I also noticed that some walkways have the drainage covers that are as wide as the walkway itself. In those cases, pedestrians are kind-of forced to step on every cover as they walk or jog forward, inevidentally required to take a risk every few steps forward. I wonder whether the public work authority realizes such an implication of their design decision and the ultimate responsibility they have in the maintenance of so many drainage covers across the country. Newer walkways, nevertheless, seems to have this taken into considerations and their drainage covers are placed at the center of the pathways, leaving the two edges cleared creating two small walkways for the pedestrians on both directions. The total width of the walkways however remains narrower than the width of the drainage cover itself. So it seems that the design is to cater for the workers to get in and out of the drain underneath the walkway through any of the openings rather than the pedestrians walking on top along the walkway.

Coincidentally, I picked up a new book entitled “The Shallows: What the Internet is doing to our Brains“, a few days ago. The book stresses the idea that “the medium is the message”, that technology frequently has a more influencing role than the contents that it carry. More often than not, our habits and behaviors are influenced by the design of our environment, and the technology that we use.

Written by mengchow

April 6, 2011 at 10:27 pm

Book town (书城一游)

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GJ-20070324 008I was in Guangzhou in late March for a customer visit, and got an opportunity on a Saturday morning to do some sightseeing around town before continuing with my business travel in the country. As usual, my favorite tour spot is the book store. In Guangzhou, and most cities in China, instead of book stores, they have book town (书城). I visited the book town at Tian He (天和), and the first sight upon arrival was a big crowd of job seekers outside the main book mall (see photos below.) They were all crowding around make-shift stalls where job offers were posted, and registration were being taken.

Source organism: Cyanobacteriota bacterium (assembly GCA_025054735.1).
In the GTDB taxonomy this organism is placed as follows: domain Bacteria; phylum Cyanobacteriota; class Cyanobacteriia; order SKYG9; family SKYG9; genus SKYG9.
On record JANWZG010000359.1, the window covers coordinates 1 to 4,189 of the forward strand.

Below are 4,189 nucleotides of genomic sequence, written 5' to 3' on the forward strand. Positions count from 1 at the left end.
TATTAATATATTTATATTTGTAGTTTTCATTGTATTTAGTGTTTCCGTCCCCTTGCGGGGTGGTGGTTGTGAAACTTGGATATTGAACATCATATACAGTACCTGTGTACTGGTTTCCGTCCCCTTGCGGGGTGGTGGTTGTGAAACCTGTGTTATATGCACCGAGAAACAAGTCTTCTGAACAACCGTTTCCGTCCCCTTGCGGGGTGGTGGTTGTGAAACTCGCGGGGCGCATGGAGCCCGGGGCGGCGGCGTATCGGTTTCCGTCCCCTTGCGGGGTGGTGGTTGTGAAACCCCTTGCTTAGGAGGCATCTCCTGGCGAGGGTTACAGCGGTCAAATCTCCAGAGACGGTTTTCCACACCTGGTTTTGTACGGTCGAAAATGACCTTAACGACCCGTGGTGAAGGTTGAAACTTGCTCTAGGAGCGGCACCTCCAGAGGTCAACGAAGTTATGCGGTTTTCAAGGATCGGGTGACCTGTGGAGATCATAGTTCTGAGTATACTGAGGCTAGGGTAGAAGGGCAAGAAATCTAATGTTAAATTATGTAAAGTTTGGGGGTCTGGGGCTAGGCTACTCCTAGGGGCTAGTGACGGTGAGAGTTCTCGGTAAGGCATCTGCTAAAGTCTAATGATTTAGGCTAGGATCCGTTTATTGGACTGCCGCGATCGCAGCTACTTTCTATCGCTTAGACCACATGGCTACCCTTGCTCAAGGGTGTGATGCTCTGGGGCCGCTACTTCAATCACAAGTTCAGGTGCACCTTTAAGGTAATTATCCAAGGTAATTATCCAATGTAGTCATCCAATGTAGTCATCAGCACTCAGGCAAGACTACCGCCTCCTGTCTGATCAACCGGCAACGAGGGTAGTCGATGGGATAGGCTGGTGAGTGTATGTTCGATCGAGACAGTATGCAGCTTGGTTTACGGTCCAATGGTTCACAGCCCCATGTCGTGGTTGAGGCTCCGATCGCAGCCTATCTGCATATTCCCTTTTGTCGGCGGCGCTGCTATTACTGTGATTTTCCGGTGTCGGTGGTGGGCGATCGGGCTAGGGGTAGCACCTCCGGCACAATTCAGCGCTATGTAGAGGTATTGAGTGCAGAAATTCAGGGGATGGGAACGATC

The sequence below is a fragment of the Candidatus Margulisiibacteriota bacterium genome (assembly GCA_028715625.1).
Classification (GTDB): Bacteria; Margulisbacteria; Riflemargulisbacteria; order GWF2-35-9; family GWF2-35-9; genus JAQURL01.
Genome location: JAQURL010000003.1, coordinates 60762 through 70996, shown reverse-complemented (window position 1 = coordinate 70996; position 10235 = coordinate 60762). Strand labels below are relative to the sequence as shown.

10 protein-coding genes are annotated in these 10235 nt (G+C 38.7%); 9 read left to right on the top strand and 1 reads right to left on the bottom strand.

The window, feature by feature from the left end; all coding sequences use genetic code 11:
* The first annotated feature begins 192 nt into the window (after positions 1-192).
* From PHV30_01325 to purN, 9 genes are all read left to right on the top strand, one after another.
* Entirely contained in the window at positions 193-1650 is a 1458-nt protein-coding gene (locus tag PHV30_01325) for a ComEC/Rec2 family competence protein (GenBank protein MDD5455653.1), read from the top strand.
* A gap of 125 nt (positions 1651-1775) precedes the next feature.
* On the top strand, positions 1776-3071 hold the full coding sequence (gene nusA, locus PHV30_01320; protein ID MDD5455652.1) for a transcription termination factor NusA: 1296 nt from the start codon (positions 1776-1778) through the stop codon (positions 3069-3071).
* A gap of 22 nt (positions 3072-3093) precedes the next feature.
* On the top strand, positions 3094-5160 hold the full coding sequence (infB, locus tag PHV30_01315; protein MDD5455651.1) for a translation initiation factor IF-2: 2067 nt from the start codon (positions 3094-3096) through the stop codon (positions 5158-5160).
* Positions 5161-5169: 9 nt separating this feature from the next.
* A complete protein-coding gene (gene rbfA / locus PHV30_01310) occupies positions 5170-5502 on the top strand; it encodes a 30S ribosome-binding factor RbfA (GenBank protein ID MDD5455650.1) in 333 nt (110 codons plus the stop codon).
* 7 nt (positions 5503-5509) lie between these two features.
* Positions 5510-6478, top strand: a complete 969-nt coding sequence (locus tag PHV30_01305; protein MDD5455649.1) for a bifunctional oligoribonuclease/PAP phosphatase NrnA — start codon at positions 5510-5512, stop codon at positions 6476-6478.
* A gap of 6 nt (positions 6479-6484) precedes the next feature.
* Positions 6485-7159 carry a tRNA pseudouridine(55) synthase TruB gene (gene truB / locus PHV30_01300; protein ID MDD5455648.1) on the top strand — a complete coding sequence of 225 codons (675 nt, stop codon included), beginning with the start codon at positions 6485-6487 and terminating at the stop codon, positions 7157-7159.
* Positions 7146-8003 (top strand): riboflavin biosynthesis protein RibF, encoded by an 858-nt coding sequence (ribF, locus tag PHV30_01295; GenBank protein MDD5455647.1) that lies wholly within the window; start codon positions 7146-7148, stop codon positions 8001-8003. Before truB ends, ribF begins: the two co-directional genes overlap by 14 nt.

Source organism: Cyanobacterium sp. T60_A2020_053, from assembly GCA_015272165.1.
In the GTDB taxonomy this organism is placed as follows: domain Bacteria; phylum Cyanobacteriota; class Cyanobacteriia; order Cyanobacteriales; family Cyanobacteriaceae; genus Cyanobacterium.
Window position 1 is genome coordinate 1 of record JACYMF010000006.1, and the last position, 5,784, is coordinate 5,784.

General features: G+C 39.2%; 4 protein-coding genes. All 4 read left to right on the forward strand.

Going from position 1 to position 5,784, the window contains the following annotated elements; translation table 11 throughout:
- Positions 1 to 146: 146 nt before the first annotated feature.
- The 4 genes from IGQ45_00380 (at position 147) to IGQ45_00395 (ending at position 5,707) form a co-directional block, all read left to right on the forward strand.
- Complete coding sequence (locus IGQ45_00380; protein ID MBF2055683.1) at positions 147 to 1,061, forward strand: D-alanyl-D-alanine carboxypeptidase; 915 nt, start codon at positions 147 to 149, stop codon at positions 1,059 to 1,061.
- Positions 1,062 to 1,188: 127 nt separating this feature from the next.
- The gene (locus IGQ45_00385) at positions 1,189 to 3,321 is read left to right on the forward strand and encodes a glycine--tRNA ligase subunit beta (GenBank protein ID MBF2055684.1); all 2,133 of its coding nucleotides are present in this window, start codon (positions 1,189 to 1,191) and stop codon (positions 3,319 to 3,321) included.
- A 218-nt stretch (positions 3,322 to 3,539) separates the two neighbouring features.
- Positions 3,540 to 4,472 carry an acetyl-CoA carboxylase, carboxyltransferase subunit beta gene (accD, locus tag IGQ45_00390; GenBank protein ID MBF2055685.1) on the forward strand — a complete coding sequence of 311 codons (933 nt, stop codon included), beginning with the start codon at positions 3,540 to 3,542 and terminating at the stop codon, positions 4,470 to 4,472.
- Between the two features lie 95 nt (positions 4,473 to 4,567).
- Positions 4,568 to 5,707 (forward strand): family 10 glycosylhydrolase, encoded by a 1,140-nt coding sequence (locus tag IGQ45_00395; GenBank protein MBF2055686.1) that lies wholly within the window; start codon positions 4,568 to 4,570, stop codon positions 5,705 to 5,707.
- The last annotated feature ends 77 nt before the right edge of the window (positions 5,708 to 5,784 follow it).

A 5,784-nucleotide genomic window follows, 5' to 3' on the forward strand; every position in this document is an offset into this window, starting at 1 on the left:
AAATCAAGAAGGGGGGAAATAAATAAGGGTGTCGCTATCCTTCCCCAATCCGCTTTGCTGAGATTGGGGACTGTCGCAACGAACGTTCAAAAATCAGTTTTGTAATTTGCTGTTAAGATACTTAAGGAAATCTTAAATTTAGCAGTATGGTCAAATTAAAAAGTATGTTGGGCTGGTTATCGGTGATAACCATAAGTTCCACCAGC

The book mall is five stories high, all stuffed with books, from kids educational material to serious academic books and references. At the 5th floor is a small English books outlet.
I went to the computer science section and discovered a bookshelf (of about 3 meters width and 1.5 meter height) of computer/information security GJ-20070324 013books, all in Chinese. It has three sub-shelves, and about two-third or more of it contained various kinds of hacking and hacker related books, and less than one shelf of protection related stuff. Of those hacking related books, a small portion is translated books, i.e., those that we can find in popular book stores in Singapore and the US. The rest are locally published books. See photos below. They include detailed information on exploit developments, use of exploit tools, etc., with little information on how to implement security, or secure the various platforms or applications discussed. This imbalance in the kind of information/computer security related material on the bookshelves is a concern. It could be indirectly promoting learning the exploit tactics without really improving understanding of security protection.
2007-03-24 007Having said that, of the relatively small number of protection related material available, there were a few publications from universities that provided comprehensive treatment of information security as a knowledge domain, including material on China’s information security development and status, all in Chinese though.
Reflecting upon the above observations, I wonder how many jobs being offered and sought outside the book mall was security or hacking related. Maybe the disproportion of security versus hacking knowledge distribution in the book mall doesn’t really matter after all. Or maybe it does. I enjoyed the rest of the day at the computer mall after picking up a few of the protection related books that provide some insights on the development in China.

Written by mengchow

April 19, 2007 at 8:50 pm

Posted in Books